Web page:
The Life of Mark Twain: The Middle Years, 1871–1891 (Mark Twain and His Circle #2) (Hardcover)
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Other Books in Series
This is book number 2 in the Mark Twain and His Circle series.
Choice Outstanding Academic Title for 2020
The second volume of Gary Scharnhorst’s three-volume biography chronicles the life of Samuel Langhorne Clemens between his move with his family from Buffalo to Elmira (and then Hartford) in spring 1871 and their departure from Hartford for Europe in mid-1891.
During this time he wrote and published some of his best-known works, including Roughing It, The Gilded Age, The Adventures of Tom Sawyer, A Tramp Abroad, The Prince and the Pauper, Life on the Mississippi,Adventures of Huckleberry Finn, and A Connecticut Yankee in King Arthur’s Court.
Significant events include his trips to England (1872–73) and Bermuda (1877); the controversy over his Whittier Birthday Speech in December 1877; his 1878–79 Wanderjahr on the continent; his 1882 tour of the Mississippi valley; his 1884–85 reading tour with George Washington Cable; his relationships with his publishers (Elisha Bliss, James R. Osgood, Andrew Chatto, and Charles L. Webster); the death of his son, Langdon, and the births and childhoods of his daughters Susy, Clara, and Jean; as well as the several lawsuits and personal feuds in which he was involved. During these years, too, Clemens expressed his views on racial and gender equality and turned to political mugwumpery; supported the presidential campaigns of Grover Cleveland; advocated for labor rights, international copyright, and revolution in Russia; founded his own publishing firm; and befriended former president Ulysses S. Grant, supervising the publication of Grant’s Memoirs.
The Life of Mark Twain is the first multi-volume biography of Samuel Clemens to appear in more than a century and has already been hailed as the definitive Twain biography.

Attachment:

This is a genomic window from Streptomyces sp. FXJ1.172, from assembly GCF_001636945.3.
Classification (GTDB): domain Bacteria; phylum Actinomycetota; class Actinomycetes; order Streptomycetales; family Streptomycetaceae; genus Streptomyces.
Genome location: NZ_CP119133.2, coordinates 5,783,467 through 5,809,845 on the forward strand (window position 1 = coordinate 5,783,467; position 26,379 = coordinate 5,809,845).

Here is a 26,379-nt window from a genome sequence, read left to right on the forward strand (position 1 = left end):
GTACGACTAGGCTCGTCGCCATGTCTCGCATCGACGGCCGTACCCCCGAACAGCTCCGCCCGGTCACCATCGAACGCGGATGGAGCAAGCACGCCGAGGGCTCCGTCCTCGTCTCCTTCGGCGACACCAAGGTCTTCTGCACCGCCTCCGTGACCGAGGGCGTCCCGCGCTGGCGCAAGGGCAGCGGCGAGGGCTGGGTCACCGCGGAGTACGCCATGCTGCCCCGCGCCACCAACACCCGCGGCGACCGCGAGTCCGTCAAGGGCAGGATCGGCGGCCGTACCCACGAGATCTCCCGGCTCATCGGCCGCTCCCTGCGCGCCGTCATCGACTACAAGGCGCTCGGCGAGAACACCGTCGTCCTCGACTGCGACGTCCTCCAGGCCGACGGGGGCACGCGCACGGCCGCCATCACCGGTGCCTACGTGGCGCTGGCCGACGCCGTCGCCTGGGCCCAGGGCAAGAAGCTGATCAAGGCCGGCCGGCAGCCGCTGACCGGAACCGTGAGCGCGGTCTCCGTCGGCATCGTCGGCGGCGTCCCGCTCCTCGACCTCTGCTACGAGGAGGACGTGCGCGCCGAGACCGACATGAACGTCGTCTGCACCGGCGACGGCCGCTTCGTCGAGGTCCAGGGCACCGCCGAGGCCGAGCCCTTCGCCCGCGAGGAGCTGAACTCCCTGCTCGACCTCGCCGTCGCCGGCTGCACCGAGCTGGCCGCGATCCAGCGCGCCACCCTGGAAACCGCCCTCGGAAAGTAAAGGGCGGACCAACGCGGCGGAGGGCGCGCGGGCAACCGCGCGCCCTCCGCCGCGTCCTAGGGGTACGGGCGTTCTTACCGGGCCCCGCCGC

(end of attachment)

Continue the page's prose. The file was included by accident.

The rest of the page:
About the Author
Gary Scharnhorst is Distinguished Professor Emeritus of English at the University of New Mexico. He is the author or editor of fifty books, including Mark Twain on Potholes and Politics: Letters to the Editor. He lives in Albuquerque, New Mexico.
"A masterful, detailed account of America’s most famous literary wit."—Publishers Weekly
"The second installment of Gary Scharnhorst's multi-volume biography of Mark Twain is arguably even more momentous than the first, as it takes up Twain's major phase, the period in which he produced much of his best-known work, including Roughing It, The Adventure of Tom Sawyer, A Tramp abroad, The Prince and the Pauper, Life on the Mississippi, A Connecticut Yankee in King Arthur's Court, and his masterpiece, Adventures of Huckleberry Finn. Readers familiar with the first volume will not be disappointed by the second one."—Joseph Csicsila, author of Canons by Consensus: Critical Trends and American Literature Anthologies
"Given how many biographies have been written on Mark Twain, one might wonder why another one would be necessary. But Gary Scharnhorst is no ordinary biographer. His research is first-rate, discovering sources and information that contribute to a fuller picture of its subject. He pulls no punches, giving us an unvarnished portrait of one of the most complex figures in American cultural history. This comprehensive biography is a welcome addition to an already full shelf because it makes a number of them obsolete."—Lawrence Howe, author of Mark Twain and the Novel: The Double-Cross of Authority
"Weaving together mountains of facts, material not commonly quoted, and his own revisionist perspective, Scharnhorst provides a rich narrative that sets this biography apart from earlier biographies." —D. E. Sloane, Choice
"Gary Scharnhorst’s biography is massive, meticulous, thorough, and monumental. When complete, his work will become the definitive biography of Mark Twain for this and for many subsequent generations." —John Bird, Missouri Historical Review
"The reduction of a variegated (reportedly one of Twain’s favorite words) and complex life into a simple narrative is something that Gary Scharnhorst’s expansive, thorough, and deeply engaging three-volume biography of Samuel Clemens works to avoid, and the result is remarkably successful.”—Western American Literature